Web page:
This book provides an extensive introduction to the history, theory, and practice of implementing restorative justice principles in educational settings. Based on the authors' experience as educators and researchers, as well as the broader history of RJ, the book focuses on "creating just and equitable learning environments," among other goals.
Though somewhat dated, as the book was compiled from papers delivered at a conference in 2000 on restorative justice for youth, this book includes contributions from many important figures in the field, including Howard Zehr, Daniel W. Van Ness, and Chris Cunneen. The book features three essays on restorative justice for youth, written by Gordon Basemore, Colleen McLeod, Mara Schiff, and Robert E. McKay.
This book offers an international perspective on restorative justice theory and practice for youth populations. Though many accounts are specific to their locations (e.g. New Zealand and South Africa) there are theoretical discussions pertinent to U.S. settings, and U.S.-based studies. A well-rounded collection focusing on the three most common formats of restorative justice practice: conferencing, victim-offender mediation, and circles.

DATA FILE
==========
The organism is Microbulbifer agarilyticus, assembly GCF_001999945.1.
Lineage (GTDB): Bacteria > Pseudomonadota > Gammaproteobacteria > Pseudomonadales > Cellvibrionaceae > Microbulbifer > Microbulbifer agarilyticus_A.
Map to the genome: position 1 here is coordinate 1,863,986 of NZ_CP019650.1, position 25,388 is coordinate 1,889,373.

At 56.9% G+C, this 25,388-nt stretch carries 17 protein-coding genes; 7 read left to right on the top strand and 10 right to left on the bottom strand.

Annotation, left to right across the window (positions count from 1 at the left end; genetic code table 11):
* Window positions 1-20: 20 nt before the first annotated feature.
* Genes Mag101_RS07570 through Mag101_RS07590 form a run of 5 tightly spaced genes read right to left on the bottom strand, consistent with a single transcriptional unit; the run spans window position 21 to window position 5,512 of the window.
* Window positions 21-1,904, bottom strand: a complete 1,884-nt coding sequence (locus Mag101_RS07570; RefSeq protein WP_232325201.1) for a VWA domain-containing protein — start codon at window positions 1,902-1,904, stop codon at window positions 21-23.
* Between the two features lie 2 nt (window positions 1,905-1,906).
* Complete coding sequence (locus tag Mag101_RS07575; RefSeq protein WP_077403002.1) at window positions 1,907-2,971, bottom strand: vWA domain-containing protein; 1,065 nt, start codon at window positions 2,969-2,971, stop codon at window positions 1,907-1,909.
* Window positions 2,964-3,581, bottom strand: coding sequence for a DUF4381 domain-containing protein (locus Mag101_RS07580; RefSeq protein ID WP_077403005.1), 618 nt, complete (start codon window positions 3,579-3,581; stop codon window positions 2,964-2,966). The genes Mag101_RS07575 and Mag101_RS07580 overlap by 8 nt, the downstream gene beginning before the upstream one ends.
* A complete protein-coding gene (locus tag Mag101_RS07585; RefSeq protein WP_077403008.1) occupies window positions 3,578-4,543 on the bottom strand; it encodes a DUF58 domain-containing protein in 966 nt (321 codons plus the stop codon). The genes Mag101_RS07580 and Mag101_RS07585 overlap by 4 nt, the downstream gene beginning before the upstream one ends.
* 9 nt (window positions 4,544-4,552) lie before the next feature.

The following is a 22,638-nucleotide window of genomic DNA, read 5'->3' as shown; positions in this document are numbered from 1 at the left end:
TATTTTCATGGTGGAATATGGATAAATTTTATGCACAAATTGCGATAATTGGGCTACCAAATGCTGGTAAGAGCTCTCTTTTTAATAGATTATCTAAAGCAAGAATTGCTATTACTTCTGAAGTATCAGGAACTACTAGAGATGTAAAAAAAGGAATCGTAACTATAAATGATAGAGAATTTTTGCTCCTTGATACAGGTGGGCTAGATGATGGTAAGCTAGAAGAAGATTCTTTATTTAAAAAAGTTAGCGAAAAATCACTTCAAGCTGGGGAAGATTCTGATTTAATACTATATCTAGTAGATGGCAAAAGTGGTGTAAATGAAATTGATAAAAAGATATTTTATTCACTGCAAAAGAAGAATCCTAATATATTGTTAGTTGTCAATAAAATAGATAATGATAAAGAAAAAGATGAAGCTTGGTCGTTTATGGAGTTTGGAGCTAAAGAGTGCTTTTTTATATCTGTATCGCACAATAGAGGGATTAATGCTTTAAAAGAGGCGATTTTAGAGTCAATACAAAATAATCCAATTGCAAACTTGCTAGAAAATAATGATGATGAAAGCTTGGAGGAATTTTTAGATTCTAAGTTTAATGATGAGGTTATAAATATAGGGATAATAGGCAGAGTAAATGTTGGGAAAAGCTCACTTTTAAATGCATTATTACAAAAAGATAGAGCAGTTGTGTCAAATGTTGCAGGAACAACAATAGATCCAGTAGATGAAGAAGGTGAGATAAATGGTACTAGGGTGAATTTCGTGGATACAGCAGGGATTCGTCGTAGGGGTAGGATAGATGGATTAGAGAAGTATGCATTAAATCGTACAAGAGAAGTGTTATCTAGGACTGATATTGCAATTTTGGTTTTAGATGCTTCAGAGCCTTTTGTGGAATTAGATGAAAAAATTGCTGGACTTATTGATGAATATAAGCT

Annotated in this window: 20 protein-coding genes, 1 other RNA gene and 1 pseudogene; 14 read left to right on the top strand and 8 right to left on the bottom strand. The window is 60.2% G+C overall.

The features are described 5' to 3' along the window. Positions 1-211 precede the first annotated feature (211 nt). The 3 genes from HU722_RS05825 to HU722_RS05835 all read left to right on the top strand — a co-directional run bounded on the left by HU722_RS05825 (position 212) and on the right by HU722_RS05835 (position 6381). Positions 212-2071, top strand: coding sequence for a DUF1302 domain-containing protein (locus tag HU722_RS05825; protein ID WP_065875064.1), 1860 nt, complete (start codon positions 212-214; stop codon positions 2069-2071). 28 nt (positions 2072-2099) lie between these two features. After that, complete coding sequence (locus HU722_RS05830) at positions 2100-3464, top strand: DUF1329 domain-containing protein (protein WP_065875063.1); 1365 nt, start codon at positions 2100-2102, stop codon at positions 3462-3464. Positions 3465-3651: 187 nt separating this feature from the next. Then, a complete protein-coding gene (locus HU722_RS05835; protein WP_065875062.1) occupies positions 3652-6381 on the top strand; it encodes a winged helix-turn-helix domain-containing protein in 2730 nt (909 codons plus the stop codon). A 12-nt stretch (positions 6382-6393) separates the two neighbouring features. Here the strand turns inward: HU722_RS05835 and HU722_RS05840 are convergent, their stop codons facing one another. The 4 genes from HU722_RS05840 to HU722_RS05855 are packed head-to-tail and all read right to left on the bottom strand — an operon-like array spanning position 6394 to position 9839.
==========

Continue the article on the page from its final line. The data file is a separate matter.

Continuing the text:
From the Routledge "Handbook" series, this authoritative volume surveys key principles in restorative justice, charting the variety of restorative justice concepts and practices from their inception to more recent developments. With in-depth theoretical discussions touching on the origins of concepts of justice in the Bible and the meaning of reparation, the book also includes a chapter devoted to restorative justice in schools.